Use a gentle hand to fill and frost the chilled cakes with the whipped cream (see notes). Top with toasted coconut flakes, if desired.
- Prepare the milk soak just after the cakes come out of the oven. The cakes will absorb the liquid better if they are still warm.
- Be sure to whip the cream into perfect peaks – not too soft and not over-whipped and grainy. If too soft, the filling may start to squish out between the layers of the some-what dense cake. Use a gentle hand and try to not over-work the whipped cream or it will start to break down. Refrigerate before serving/slicing to let the whipped cream chill and set-up a bit.
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Hannah Hossack-Lodge (Domestic Gothess) says
I’ve never seen tres leches cake baked as anything other than a sheet cake before, it looks fantastic as a layer cake and I imagine it is seriously delicious!
Deidre Lotecki says
I could go for a slice of this bad boy right now! Looks amazing!
This cake looks so delicious! Tres Leches cake is one of my favorites!
Lyndsey R. says
Ohhhh man does this look good!
I bake my tres leches cakes this way all the time! I make a similar one but I call it Pina colada, as I add crushed pineapple and u garnish it with maraschino cherries and almonds! Yum!
Do you add the pineapple to the layers or the filling?
Tres Leches cake are not easily cut into once they are stacked. That is why they are typically baked in the sheet form. I have made several three layered and since they are so moist once you have cut out more than a slice you pretty much have to serve up the whole cake otherwise it will fall over due to the weight of the liquid inside. Just wanted to mention that to first timers 😉
Rebecca Ed Schaeffer says
I just made this cake and they fell in the middle. Baked it longer than said, but no use. The cake tastes good though. To bad I have to throw it out, a waste of good ingredients.
I need this cake for my daughter wedding.
Susan P says
Oh my, this looks and sounds delicious. One question, as far as the “milk soak.” It doesn’t seem like very much to soak into each cake? Usually there’s much more “milk soak” in a recipe. Doesn’t seem enough to cover 3 layers. I’m making this as a birthday cake for ME!!!!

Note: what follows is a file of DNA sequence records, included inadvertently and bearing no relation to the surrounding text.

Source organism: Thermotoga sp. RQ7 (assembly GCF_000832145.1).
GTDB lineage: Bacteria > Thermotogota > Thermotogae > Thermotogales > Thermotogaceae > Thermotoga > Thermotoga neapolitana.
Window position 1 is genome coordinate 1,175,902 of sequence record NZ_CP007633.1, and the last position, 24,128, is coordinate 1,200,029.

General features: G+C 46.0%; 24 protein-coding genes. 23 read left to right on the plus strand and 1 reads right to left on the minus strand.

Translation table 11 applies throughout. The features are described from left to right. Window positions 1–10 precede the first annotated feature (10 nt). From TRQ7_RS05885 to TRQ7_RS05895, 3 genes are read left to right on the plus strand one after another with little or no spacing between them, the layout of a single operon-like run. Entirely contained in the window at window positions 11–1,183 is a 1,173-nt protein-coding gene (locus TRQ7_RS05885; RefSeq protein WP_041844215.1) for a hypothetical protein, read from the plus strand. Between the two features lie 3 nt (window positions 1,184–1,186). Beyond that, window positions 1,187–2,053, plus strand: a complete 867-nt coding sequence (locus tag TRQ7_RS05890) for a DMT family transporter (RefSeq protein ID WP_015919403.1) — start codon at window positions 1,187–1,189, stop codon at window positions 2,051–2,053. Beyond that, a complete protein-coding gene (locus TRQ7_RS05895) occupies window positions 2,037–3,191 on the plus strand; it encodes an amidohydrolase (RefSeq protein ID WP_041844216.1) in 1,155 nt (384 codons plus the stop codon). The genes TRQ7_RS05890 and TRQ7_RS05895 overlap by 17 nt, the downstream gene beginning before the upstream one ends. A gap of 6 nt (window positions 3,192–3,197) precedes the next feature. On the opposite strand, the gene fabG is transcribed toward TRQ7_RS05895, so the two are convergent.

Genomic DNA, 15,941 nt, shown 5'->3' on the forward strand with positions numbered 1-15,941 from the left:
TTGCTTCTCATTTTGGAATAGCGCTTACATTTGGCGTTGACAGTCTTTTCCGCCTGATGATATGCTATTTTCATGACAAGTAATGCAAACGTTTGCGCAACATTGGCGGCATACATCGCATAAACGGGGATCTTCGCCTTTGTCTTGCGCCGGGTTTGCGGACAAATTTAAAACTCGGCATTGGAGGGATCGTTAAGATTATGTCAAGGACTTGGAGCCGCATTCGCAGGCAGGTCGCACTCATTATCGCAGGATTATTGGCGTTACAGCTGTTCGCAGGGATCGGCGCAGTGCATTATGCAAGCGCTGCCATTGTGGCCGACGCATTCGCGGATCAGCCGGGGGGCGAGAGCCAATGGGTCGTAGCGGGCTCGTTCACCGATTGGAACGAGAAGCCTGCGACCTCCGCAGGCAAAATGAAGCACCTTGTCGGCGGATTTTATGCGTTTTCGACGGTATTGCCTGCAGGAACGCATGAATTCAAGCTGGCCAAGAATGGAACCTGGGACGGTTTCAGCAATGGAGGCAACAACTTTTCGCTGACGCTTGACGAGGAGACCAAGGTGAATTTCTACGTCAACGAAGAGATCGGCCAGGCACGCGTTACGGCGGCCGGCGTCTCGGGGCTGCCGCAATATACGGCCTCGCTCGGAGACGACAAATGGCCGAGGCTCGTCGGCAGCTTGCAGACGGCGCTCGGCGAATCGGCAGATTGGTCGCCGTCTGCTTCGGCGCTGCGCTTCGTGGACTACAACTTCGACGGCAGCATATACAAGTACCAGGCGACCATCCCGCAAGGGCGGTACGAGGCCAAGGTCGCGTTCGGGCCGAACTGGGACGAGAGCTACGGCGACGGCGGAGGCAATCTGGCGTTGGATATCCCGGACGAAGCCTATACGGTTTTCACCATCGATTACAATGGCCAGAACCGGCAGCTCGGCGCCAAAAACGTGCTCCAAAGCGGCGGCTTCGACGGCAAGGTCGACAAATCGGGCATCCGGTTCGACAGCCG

Your instructions say to sift together the dry ingredients so i did but then the next step says to mix the egg whites with the sugar. WHHYYY??? :'( Now I don’t have enough sugar to start again. Isn’t sugar a dry ingredient?
I meant Butter not egg whites.
Carrie Sellman says
We’ve updated the recipe to make this step more clear. Typically, sugar is not included in the “dry ingredients” of a cake recipe but we should have been more specific to reduce any confusion. My apologies. I hope you’ll give it another try sometime.
Thanks for the feedback!
Hello! Is it possible to make this cake one day earlier before serving it another day? Btw, the cake looks WONDERFUL!!!
Shanna Camarena says
I always make my tres leches the day before in the, and pop it in the fridge to make sure it soaks up all the milk. Then I “frost” it right before I serve it. I’ve had a bad experience with the whip typing getting sucked into the cake.
Pamela S. says
I’ve made this cake twice already and both times it was absolutely delicious! So much so that I want to make it for my wedding! Would you be able to tell me what the proportions need to be to make this into a larger cake?
Rebecca Ed Schaeffer says
I just made this cake, and it fell in the middle. I baked it longer just to make sure, but to no avail. A waste of ingredients.
Can this cake be covered with fondant?
Is it possible to make this cake with 8 inch pans instead of 6-inch?
The recipe for the whipped cream calls for 1/4 condensed milk, but it doesn’t specify 1/4 what. I’m assuming 1/4 Tbsp?
I made this cake last year and it was soooooo good. I’m planning to make it again in a couple of weeks. Would you know if using carton/box egg whites be just as good? If so, how many oz/grams would you suggest to use? Thank you!